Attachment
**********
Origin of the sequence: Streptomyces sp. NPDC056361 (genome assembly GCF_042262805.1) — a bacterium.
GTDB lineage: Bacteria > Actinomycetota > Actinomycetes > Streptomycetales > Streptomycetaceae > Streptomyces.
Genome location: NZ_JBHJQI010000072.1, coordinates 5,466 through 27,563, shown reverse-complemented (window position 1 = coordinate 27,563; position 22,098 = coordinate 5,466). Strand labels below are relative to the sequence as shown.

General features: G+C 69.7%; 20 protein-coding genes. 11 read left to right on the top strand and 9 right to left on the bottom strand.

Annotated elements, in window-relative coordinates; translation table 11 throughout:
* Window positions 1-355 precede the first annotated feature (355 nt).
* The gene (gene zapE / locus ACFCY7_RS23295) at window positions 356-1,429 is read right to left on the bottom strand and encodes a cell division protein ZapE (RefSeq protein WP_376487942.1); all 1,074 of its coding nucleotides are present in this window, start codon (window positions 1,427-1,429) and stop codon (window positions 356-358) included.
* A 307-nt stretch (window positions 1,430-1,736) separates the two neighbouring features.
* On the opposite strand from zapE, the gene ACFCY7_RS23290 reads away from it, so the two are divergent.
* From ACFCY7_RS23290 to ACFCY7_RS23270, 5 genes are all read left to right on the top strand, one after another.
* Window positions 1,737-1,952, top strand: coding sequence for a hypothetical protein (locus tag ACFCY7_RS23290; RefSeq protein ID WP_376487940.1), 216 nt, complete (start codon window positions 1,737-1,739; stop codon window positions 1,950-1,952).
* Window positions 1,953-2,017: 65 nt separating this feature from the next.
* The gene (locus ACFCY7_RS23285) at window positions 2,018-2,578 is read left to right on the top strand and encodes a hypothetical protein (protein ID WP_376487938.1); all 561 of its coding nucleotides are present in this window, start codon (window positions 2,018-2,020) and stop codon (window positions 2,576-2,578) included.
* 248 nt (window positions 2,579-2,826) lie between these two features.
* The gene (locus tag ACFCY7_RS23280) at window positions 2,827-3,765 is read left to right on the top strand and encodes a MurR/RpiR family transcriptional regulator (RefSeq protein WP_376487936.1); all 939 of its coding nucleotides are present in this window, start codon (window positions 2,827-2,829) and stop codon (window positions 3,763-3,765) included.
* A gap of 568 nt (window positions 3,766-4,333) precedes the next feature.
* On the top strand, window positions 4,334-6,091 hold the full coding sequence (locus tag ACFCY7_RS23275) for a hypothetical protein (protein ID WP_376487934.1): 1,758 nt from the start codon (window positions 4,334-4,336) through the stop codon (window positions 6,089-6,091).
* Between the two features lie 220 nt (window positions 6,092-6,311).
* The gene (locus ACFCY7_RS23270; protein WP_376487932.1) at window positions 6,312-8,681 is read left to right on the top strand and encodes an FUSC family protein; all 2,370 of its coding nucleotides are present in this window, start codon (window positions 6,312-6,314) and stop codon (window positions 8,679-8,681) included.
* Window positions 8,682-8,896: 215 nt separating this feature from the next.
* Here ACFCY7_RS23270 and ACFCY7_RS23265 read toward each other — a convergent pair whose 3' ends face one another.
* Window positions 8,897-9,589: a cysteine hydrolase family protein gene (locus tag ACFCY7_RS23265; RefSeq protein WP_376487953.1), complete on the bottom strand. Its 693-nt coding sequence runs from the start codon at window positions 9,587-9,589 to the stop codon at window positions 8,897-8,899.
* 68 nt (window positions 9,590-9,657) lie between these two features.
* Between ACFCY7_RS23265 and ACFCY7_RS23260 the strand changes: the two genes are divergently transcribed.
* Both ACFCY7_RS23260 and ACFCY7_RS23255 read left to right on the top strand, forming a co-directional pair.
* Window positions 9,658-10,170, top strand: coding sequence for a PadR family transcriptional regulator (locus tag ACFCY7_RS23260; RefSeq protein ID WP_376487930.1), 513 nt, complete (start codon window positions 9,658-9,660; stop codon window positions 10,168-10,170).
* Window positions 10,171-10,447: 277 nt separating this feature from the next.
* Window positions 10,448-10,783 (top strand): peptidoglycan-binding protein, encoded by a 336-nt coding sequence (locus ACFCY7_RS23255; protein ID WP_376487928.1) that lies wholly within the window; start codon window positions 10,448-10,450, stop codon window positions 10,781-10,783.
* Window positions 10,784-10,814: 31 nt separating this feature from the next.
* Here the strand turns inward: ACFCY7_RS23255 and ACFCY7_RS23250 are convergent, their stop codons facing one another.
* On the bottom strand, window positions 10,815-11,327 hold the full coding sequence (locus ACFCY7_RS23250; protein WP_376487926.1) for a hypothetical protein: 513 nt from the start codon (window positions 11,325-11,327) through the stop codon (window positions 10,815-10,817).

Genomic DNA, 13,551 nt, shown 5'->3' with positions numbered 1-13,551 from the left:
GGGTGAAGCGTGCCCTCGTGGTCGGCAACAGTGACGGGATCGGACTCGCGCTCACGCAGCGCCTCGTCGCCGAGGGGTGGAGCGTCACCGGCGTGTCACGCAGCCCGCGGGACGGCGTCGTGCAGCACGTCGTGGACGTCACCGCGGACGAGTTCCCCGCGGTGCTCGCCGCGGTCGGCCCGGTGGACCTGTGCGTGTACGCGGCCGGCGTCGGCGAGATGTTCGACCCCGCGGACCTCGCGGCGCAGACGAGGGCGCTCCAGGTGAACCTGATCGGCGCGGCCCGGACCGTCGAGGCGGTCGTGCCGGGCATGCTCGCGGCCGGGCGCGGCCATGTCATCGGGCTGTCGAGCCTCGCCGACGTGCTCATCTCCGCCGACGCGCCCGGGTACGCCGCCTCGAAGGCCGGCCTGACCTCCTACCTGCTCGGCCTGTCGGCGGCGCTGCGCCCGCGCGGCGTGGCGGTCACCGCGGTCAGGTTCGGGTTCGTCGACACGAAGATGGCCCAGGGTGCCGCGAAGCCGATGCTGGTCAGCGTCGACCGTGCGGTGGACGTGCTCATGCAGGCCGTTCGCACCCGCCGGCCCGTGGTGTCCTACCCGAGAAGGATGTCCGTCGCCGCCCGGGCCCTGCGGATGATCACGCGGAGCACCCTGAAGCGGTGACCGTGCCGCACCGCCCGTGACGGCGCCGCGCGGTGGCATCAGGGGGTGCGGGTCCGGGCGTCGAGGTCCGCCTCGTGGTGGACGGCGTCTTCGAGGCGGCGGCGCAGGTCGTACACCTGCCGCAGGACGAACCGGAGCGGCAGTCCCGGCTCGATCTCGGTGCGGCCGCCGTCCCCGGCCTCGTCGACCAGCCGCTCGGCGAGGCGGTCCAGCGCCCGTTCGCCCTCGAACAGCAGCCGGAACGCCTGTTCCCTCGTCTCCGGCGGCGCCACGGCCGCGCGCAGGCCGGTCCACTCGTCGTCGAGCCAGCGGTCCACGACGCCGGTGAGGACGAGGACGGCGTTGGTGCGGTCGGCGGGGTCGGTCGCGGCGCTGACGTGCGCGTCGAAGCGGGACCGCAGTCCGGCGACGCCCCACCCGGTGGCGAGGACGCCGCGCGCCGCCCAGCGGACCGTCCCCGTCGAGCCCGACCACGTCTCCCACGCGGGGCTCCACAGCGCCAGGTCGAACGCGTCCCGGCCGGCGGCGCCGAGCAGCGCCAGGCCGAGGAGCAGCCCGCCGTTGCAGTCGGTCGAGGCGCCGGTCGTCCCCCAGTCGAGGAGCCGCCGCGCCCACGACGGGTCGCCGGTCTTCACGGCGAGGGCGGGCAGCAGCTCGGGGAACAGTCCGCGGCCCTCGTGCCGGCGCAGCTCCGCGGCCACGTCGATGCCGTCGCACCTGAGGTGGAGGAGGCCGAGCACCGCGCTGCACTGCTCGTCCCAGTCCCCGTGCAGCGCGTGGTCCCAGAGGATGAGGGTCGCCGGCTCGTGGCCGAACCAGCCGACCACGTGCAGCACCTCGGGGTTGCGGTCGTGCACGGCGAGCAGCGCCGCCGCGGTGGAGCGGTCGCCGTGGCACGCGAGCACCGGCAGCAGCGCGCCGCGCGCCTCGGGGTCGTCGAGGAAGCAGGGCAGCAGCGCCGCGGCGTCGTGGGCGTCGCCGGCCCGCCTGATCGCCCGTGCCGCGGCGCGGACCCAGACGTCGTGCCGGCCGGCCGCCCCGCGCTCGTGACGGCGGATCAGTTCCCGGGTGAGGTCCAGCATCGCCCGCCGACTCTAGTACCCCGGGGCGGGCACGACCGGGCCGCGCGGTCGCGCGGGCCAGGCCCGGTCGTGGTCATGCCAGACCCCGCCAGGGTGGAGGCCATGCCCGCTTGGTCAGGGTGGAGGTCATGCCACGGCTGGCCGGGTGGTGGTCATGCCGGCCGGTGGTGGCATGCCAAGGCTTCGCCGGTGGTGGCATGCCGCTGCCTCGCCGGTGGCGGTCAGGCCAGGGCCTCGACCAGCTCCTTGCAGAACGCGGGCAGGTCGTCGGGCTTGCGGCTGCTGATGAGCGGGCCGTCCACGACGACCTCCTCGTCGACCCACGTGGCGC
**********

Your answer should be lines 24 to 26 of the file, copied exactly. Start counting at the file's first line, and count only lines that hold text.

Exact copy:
* Between ACFCY7_RS23265 and ACFCY7_RS23260 the strand changes: the two genes are divergently transcribed.
* Both ACFCY7_RS23260 and ACFCY7_RS23255 read left to right on the top strand, forming a co-directional pair.
* Window positions 9,658-10,170, top strand: coding sequence for a PadR family transcriptional regulator (locus tag ACFCY7_RS23260; RefSeq protein ID WP_376487930.1), 513 nt, complete (start codon window positions 9,658-9,660; stop codon window positions 10,168-10,170).